For me, downward dog is a foundational posture and a staple in my physical practice. I enjoy the challenges (and rewards) of continuously refining this posture even after 12 years of practice. In my yoga trainings, I teach around 15 different actions to refine the pose. Here are 3 ways you can begin to improve your downward facing dog pose, adho mukha svanasana, immediately.
Don't get me wrong, this is one of the most difficult basic postures in hatha yoga. Most bodies can not do this posture correctly in the beginning and it could take hundreds of hours of practice to get to the fullest expression. To get the deepest, most full expression of this posture, one must have stamina. Most people fatigue in the early stages of learning this posture. Therefore the first thing one should learn to do is continuous ujjayi or victorious breathing in downdog. One should keep their lips sealed and breath through the nose with attention on the throat. Breathe with sound. With the ability to continually supply the muscles and brain with fresh oxygen and prana, you will be able to remain in the posture longer. The longer you can remain in the posture, the more you can refine your actions. With persistent actions, the body will begin to hit various milestones in expression, such as palms flat, arms straight, shoulders away from ears, head free to touch the ground, straight line from from hands to hips, legs straight, feet parallel, heels touching floor and toenails relaxed.
The second thing you can do to improve your down dog is modify it so that you can hold the posture longer. For beginners with tight legs, bend the knees and think about lengthening your spine by lifting your hips higher with bent knees. Disregard bringing your heels to the ground and stretching your legs. It's better that your hands are flat, wrists are parallel to the top of the mat or turned slightly out, index fingers parallel to each other or slightly pointing away from one another, and there is no pain. The upper arms roll outward and the shoulders move gently away from the ears, neck relaxed, top of head towards floor. Get long in the side body as you breathe. Notice how the inhalation and exhalation affect the body differently. Notice which breath on which you can lengthen more. Notice which breath makes you feel lighter and heavier. Use the heavy breath to sink and the light breath to energize.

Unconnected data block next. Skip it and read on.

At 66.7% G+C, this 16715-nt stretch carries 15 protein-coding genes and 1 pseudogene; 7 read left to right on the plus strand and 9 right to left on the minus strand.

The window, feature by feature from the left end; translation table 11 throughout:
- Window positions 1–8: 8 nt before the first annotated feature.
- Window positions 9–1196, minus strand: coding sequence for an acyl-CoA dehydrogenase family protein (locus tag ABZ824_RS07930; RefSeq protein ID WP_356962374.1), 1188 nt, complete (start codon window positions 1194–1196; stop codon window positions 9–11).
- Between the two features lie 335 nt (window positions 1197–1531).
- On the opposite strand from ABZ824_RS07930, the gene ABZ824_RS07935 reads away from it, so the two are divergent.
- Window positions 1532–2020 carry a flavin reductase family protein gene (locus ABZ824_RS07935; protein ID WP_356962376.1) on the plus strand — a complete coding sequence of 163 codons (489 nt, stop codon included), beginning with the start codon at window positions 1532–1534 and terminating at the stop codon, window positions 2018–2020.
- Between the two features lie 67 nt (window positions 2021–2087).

The third thing you can do to improve your downward dog is to relax where don't need to exert. For example, don't clench your jaw. Relax your face. Conserve energy wherever you can. The back of the neck should be relaxed, gazing past the legs or upward towards the navel. The back of your legs need to be relaxed while the front of your legs lift towards the hip crease. The upper shoulders relax away from the ears as chest moves towards the thighs.
While each of these suggestions can be practiced individually, the goal is to be abel to multitask while you're in the posture. Keep the breath going. It has been said by great yoga teachers that the moment you want to come out of the posture is when your yoga practice begins. Connect with the ground with your hands and feet, like a lizard. Relax where you can so you can explore the posture longer. The longer you can stay in the posture, the more you can refine your pose. Remember, as one of my favorite teachers David Swenson says, "measure your progress in decades."
Your yoga journey is one of a thousand miles, and a journey of a thousand miles begins with a single step. Each time you roll out your mat to practice is equivalent to taking one step. There are 5,280,000 feet in a thousand miles. It's a long journey and I encourage you to focus on the process more than the destination. The joy is in the journey and not the destination.
I offer open classes, private lessons, yoga retreats and yoga student and teacher trainings each year. Come train with me and your practice will shine!